3. Single Luciferase-Based cAMP Sensors

The cAMP-binding domain from PKA (RIIβB) was inserted between the N-terminal fragment and the C-terminal fragment of circularly permuted Photinus pyralis (firefly) luciferase. An initial construct, 20F, was successfully applied to monitor the cytosolic cAMP. However, it underwent saturation under certain experimental conditions in live cell imaging, and the brightness decreased in cells other than HEK293 [73,74]. A total of 11 point mutations were done: Five in the N-terminal luciferase fragment and cAMP-binding domain and six in the N-terminal linker. The new sensor 22F had a larger dynamic range (~35-fold) and a broader range (0.003~100 μM) that showed a linear response than those of 20F [75]. Figure 2a shows conformational change of 22F upon binding of cAMP and in the presence of luciferin. In live-cell imaging with HEK293 cells, this sensor was able to trace the signaling dynamics in the presence of full, partial, or inverse agonists.
Several group II and group III metabolic glutamate receptor (mGluR) genes were stably transfected into CHO cells expressing the above sensor [76]. Modulation of the cAMP level by group II and group III mGluRs was observed. cAMP assay kits using luciferase, which do not require the consumption of ATP, are also commercially available [77,78,79].
Low-level laser treatments have been used for better wound healing, pain relief, and several inflammatory conditions [80,81,82,83,84,85]. Even though the exact and concrete mechanisms are not known, low-level laser irradiation (LLLI) is thought to be associated with mitochondria, in which the respiratory chain reaction occurs. Mitochondrial signaling is modulated through the membrane potential, which leads to the generation of reactive oxygen species (ROS), Ca2+ influx, and cAMP generation. Upon 830 nm laser illumination, the luminescence intensity did not change until 1200 s, which means that the cAMP level was elevated by LLLI [86]. In contrast, the luminescence intensity gradually decreased in the control groups. This effect was also observed when using a 658 and 785 nm laser, but not in the control. In addition, an 830 nm laser irradiation with adenosine receptor antagonists also elevated the cAMP level, compared to the control.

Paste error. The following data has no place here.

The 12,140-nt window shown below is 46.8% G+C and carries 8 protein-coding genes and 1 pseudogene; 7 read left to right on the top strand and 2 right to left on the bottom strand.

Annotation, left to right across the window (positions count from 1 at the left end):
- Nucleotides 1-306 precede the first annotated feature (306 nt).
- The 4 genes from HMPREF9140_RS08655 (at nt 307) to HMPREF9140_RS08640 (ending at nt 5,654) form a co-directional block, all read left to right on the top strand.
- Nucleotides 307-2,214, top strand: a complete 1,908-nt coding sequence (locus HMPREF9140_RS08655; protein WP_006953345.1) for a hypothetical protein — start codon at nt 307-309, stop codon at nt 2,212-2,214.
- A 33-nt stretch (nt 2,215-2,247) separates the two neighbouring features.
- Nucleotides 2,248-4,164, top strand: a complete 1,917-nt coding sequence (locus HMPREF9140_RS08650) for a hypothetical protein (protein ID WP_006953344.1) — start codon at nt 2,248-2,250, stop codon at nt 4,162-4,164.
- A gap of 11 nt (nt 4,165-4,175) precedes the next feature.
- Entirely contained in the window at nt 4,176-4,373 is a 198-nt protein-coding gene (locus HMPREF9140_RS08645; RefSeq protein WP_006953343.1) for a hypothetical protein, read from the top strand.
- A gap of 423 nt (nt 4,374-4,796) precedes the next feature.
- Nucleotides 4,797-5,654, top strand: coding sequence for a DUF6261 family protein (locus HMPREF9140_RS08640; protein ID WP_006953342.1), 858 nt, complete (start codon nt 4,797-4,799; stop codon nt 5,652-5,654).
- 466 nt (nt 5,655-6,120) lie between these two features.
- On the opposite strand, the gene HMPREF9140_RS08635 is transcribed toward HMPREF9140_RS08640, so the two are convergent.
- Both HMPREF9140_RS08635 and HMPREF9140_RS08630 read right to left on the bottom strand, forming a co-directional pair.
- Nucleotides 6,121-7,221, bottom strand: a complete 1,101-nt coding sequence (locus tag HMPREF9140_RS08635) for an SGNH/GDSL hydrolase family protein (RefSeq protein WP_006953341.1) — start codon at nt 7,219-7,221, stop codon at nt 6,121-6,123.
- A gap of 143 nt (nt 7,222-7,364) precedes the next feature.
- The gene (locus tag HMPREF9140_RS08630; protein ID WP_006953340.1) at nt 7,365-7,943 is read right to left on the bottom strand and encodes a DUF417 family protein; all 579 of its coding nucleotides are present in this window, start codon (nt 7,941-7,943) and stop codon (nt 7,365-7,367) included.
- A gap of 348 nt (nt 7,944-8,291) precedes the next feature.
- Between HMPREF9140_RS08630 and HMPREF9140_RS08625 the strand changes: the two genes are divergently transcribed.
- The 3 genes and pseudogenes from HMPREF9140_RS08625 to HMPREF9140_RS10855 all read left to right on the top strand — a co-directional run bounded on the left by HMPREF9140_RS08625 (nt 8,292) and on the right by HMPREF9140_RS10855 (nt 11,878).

4. BRET-Based cAMP Sensors

Even though FRET-based cAMP sensors have been shown to be remarkably effective, there are intrinsic limitations in these systems. First, one needs to use excitation light to obtain a fluorescence signal from the donor and acceptor, which is usually unfavorable for living species. Second, light of shorter wavelengths has to be used to excite donor FP (dark blue for CFP, blue for GFP and YFP), which might be toxic due to the higher energy per photon. In addition, the excitation light cannot penetrate deeply enough for animal imaging, such as in Xenopus or mice. To overcome the problems originating from using an excitation light, scientists have developed new systems using chemical luminescence. There are organisms emitting bioluminescence by oxidizing the substrate in the presence of ATP. Firefly, click beetle, Renilla, copepod, bacteria, and dinoflagellate are the representative species that have luciferase. Since luciferase emits luminescence by oxidizing the substrate chemically, no excitation light is needed, compared to FPs.
Renilla luciferase has a higher kcat (4.4) than that of firefly luciferase (0.1) [87]. However, its quantum yield is too small (0.053) [88]. As a result, emission from luciferases is too weak compared to the fluorescence, when expressed in living species. Renilla reniformis, a sea pansy also expressing its own GFP, overcomes low-emission problem by pairing luciferase with GFP [89]. Energy from the excited luciferase (donor) by oxidation of its substrate, coelenterazine, is transferred to the Renilla GFP (acceptor). This process is similar to FRET; thus, it is called bioluminescence resonance energy transfer (BRET). Since the quantum yield of Renilla GFP is 0.3, the emission efficiency of the BRET pair increases by 6-fold. New probes, including aequorin-GFP and BAF-Y, showed an enhanced performance, but they still suffer from an insufficient output photon number compared to FP-based probes [90,91].